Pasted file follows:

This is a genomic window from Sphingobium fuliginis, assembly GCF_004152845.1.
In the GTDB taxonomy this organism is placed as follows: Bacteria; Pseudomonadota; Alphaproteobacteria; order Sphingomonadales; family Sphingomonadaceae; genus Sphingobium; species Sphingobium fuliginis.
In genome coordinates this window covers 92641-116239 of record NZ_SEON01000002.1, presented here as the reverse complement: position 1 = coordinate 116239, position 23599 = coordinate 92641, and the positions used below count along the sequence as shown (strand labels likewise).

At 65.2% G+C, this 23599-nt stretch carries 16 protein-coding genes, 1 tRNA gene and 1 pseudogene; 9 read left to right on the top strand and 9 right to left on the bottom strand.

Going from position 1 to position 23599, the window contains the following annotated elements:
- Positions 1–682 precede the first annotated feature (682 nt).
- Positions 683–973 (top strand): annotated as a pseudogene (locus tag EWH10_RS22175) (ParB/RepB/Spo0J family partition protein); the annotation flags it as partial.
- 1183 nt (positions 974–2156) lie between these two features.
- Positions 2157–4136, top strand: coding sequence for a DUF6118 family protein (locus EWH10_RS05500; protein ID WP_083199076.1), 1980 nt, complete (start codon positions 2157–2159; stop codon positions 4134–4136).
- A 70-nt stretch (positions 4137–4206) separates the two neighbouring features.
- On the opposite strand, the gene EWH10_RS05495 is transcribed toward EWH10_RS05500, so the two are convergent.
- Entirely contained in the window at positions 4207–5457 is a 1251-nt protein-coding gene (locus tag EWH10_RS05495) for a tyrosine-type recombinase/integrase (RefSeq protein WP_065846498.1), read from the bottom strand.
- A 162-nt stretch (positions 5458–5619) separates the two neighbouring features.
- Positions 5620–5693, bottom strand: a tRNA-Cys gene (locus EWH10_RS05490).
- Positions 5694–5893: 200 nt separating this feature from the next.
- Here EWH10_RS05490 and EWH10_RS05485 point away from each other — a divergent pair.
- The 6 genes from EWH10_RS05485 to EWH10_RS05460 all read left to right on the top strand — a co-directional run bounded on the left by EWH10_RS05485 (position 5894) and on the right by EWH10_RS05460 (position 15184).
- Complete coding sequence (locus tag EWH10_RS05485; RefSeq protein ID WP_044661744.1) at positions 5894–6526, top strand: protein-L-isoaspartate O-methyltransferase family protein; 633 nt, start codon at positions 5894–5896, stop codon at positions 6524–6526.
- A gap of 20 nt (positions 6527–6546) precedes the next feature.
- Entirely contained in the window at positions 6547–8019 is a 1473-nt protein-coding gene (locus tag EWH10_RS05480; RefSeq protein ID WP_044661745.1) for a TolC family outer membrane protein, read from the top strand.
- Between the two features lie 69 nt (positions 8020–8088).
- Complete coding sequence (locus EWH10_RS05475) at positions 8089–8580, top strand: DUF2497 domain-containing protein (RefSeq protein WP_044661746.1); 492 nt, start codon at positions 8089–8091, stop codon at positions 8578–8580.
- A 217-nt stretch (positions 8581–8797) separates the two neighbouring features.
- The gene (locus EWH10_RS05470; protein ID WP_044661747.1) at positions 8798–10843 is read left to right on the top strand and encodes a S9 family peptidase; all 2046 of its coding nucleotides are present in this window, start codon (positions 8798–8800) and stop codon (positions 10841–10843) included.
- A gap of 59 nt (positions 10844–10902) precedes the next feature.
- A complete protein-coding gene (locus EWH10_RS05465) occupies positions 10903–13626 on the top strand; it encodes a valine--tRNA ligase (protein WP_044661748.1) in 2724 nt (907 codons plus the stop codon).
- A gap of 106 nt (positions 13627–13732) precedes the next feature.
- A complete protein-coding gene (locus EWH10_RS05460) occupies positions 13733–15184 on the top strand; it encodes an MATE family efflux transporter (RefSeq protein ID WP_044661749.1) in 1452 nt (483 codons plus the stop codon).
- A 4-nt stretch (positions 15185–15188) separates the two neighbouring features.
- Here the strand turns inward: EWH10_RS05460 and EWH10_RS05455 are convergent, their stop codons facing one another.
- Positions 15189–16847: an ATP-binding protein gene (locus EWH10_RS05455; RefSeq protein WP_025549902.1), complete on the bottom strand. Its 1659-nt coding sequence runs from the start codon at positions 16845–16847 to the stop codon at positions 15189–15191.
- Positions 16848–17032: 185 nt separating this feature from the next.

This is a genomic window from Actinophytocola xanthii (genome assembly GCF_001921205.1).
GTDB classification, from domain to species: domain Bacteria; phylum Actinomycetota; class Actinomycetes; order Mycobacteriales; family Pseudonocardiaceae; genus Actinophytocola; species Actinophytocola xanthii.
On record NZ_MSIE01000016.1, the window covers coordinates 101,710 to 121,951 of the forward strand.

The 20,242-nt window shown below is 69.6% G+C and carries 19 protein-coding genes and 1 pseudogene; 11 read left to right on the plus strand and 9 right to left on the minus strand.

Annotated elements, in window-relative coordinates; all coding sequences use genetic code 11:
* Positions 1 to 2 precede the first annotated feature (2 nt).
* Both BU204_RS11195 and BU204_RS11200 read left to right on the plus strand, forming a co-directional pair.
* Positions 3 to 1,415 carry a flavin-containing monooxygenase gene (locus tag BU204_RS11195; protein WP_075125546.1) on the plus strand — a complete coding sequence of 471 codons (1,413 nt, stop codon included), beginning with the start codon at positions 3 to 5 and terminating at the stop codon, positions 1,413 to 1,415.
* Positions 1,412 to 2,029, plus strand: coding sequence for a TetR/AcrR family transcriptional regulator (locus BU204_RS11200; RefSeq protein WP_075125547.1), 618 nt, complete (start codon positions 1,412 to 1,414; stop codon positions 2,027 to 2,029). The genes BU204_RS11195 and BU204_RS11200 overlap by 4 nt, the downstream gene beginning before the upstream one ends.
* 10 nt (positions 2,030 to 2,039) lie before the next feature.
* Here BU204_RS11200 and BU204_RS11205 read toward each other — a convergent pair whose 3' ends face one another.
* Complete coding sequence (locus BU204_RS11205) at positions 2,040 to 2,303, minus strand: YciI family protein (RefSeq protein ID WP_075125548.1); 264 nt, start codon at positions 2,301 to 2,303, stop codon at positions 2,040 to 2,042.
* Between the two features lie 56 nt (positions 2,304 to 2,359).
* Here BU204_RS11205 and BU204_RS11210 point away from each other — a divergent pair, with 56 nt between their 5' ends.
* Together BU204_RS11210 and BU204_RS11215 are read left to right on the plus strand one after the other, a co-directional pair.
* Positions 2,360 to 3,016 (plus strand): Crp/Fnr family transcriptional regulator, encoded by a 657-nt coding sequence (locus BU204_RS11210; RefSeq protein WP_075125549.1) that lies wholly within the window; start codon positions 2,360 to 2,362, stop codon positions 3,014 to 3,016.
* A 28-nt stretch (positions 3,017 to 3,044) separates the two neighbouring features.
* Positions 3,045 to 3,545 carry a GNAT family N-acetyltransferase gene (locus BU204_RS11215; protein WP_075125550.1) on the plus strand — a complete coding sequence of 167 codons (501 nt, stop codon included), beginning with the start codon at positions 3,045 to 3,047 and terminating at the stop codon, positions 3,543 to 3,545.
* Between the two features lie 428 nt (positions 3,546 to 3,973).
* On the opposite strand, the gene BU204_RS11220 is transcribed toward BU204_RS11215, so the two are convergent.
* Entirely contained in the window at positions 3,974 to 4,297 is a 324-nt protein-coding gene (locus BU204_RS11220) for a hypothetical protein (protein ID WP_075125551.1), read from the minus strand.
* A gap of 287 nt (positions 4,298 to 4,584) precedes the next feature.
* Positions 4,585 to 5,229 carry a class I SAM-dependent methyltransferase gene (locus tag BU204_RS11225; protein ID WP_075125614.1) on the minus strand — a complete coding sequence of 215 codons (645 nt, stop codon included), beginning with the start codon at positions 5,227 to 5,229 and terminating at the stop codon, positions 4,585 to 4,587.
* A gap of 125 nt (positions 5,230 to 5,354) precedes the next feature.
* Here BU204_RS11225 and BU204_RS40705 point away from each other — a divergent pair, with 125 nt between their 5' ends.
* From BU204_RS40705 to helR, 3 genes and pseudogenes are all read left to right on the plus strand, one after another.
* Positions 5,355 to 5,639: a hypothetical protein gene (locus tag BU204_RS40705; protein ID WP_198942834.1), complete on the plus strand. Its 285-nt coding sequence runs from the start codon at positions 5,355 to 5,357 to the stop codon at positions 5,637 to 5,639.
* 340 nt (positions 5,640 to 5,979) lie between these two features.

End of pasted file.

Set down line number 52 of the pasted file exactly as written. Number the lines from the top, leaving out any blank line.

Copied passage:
* On the opposite strand, the gene BU204_RS11220 is transcribed toward BU204_RS11215, so the two are convergent.